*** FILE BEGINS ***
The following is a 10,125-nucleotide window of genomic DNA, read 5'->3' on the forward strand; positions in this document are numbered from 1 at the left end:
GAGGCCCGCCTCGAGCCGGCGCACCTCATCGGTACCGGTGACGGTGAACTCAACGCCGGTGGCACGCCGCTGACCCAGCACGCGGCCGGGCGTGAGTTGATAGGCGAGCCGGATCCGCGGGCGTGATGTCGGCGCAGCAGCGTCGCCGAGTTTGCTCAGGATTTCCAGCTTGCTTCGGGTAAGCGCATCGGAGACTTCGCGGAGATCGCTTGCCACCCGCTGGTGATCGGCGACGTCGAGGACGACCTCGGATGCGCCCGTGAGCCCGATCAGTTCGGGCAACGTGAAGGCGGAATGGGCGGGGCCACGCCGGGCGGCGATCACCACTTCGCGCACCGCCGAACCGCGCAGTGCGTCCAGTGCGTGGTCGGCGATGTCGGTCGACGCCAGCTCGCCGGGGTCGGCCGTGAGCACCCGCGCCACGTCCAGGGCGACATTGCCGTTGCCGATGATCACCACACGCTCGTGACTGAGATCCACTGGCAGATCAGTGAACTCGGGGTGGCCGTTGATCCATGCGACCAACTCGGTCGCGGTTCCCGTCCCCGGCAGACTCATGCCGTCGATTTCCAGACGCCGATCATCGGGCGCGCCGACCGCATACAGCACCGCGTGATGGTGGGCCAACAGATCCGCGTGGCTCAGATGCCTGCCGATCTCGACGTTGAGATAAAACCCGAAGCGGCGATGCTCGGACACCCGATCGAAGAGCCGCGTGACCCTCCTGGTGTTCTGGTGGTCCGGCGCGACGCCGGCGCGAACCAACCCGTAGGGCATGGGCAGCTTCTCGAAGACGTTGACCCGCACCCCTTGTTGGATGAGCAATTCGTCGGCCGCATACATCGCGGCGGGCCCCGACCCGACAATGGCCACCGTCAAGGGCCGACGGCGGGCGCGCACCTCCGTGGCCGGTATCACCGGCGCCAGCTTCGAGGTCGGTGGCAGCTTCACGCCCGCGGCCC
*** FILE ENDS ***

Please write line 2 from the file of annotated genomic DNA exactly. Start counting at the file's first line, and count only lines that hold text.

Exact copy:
GAGGCCCGCCTCGAGCCGGCGCACCTCATCGGTACCGGTGACGGTGAACTCAACGCCGGTGGCACGCCGCTGACCCAGCACGCGGCCGGGCGTGAGTTGATAGGCGAGCCGGATCCGCGGGCGTGATGTCGGCGCAGCAGCGTCGCCGAGTTTGCTCAGGATTTCCAGCTTGCTTCGGGTAAGCGCATCGGAGACTTCGCGGAGATCGCTTGCCACCCGCTGGTGATCGGCGACGTCGAGGACGACCTCGGATGCGCCCGTGAGCCCGATCAGTTCGGGCAACGTGAAGGCGGAATGGGCGGGGCCACGCCGGGCGGCGATCACCACTTCGCGCACCGCCGAACCGCGCAGTGCGTCCAGTGCGTGGTCGGCGATGTCGGTCGACGCCAGCTCGCCGGGGTCGGCCGTGAGCACCCGCGCCACGTCCAGGGCGACATTGCCGTTGCCGATGATCACCACACGCTCGTGACTGAGATCCACTGGCAGATCAGTGAACTCGGGGTGGCCGTTGATCCATGCGACCAACTCGGTCGCGGTTCCCGTCCCCGGCAGACTCATGCCGTCGATTTCCAGACGCCGATCATCGGGCGCGCCGACCGCATACAGCACCGCGTGATGGTGGGCCAACAGATCCGCGTGGCTCAGATGCCTGCCGATCTCGACGTTGAGATAAAACCCGAAGCGGCGATGCTCGGACACCCGATCGAAGAGCCGCGTGACCCTCCTGGTGTTCTGGTGGTCCGGCGCGACGCCGGCGCGAACCAACCCGTAGGGCATGGGCAGCTTCTCGAAGACGTTGACCCGCACCCCTTGTTGGATGAGCAATTCGTCGGCCGCATACATCGCGGCGGGCCCCGACCCGACAATGGCCACCGTCAAGGGCCGACGGCGGGCGCGCACCTCCGTGGCCGGTATCACCGGCGCCAGCTTCGAGGTCGGTGGCAGCTTCACGCCCGCGGCCC